Actor Danny Glover Calls for Increased Measures To Fight HIV/AIDS Among African Americans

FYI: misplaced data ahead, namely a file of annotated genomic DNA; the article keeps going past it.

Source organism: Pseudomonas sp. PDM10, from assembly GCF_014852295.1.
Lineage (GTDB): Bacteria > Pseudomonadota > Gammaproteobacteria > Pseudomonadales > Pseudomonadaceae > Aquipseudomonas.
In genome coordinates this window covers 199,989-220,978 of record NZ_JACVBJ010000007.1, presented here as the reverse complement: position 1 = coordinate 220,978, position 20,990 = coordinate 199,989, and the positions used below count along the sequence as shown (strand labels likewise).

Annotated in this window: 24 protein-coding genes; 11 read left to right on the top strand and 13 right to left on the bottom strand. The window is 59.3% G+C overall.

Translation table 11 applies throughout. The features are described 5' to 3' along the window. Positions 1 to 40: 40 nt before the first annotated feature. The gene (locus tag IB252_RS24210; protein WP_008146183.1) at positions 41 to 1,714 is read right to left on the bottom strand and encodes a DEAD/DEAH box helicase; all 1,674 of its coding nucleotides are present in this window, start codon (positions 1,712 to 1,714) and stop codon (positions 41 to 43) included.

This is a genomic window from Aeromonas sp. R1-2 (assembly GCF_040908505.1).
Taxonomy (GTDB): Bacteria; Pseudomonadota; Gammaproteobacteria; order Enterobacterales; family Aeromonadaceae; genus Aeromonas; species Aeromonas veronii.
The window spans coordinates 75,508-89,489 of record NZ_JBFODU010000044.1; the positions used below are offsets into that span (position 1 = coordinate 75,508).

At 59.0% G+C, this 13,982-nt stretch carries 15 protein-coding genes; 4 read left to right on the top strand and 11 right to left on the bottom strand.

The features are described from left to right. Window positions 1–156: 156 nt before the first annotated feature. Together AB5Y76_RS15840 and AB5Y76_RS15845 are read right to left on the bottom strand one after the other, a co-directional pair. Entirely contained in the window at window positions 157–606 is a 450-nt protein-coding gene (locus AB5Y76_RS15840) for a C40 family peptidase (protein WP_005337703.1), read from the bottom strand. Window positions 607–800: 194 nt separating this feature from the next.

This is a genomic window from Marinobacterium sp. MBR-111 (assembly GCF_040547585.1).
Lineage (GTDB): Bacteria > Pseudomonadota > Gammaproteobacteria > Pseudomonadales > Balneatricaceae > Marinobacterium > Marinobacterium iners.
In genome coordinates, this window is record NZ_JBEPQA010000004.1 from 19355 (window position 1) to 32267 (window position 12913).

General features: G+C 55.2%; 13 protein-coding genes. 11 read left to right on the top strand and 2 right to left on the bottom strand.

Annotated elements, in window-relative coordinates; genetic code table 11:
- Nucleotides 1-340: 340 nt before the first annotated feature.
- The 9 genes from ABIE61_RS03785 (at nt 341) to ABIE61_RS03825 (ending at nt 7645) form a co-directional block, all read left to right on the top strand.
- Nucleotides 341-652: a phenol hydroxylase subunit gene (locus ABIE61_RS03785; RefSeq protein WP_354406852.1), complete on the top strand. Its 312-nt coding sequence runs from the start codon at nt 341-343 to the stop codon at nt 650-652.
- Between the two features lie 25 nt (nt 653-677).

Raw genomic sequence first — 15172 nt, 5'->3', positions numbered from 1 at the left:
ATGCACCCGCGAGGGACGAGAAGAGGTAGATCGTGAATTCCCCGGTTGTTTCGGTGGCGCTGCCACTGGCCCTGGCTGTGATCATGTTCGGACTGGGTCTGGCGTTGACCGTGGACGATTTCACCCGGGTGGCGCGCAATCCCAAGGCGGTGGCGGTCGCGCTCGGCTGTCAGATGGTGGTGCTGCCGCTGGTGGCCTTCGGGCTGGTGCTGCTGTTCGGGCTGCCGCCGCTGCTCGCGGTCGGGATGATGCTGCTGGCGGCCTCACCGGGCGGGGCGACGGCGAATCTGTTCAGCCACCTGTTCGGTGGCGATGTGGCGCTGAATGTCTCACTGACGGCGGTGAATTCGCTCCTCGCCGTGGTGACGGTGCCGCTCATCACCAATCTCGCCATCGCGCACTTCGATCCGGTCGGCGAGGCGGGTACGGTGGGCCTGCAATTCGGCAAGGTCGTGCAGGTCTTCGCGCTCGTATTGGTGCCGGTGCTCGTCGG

AIDS cannot continue to be "dismissed" as a problem for men who have sex with men, drug users and Africans at the expense of acknowledging that it is also problem for black Americans, actor Danny Glover, goodwill ambassador to the U.N. Development Programme, said on Wednesday in a commentary on NPR's "Tavis Smiley Show." Glover said that while blacks represent one out of eight Americans, they account for more than half of all new AIDS cases in the United States. In addition, two-thirds of U.S. women with AIDS are black. Prevention by "playing it safe, from sex to needles ... works," Glover said, adding that testing and treatment are also important. "But to really end this plague, to save more lives, we need to help in the search for an AIDS vaccine ... [by] volunteering for vaccine trials," Glover said, adding, "[T]he only way to know if an AIDS vaccine will work on black people is for black people to be involved every step of the way." Glover concluded, "More of us need to speak out about AIDS, to volunteer, to tell your mayor or even your relatives to get with the program. Be a hero in the struggle against HIV/AIDS in your community. The life you save may be your own" (Glover, "Tavis Smiley Show," NPR, 4/16). The full segment is available online in Real Player.This is part of the KHN Morning Briefing, a summary of health policy coverage from major news organizations. Sign up for an email subscription.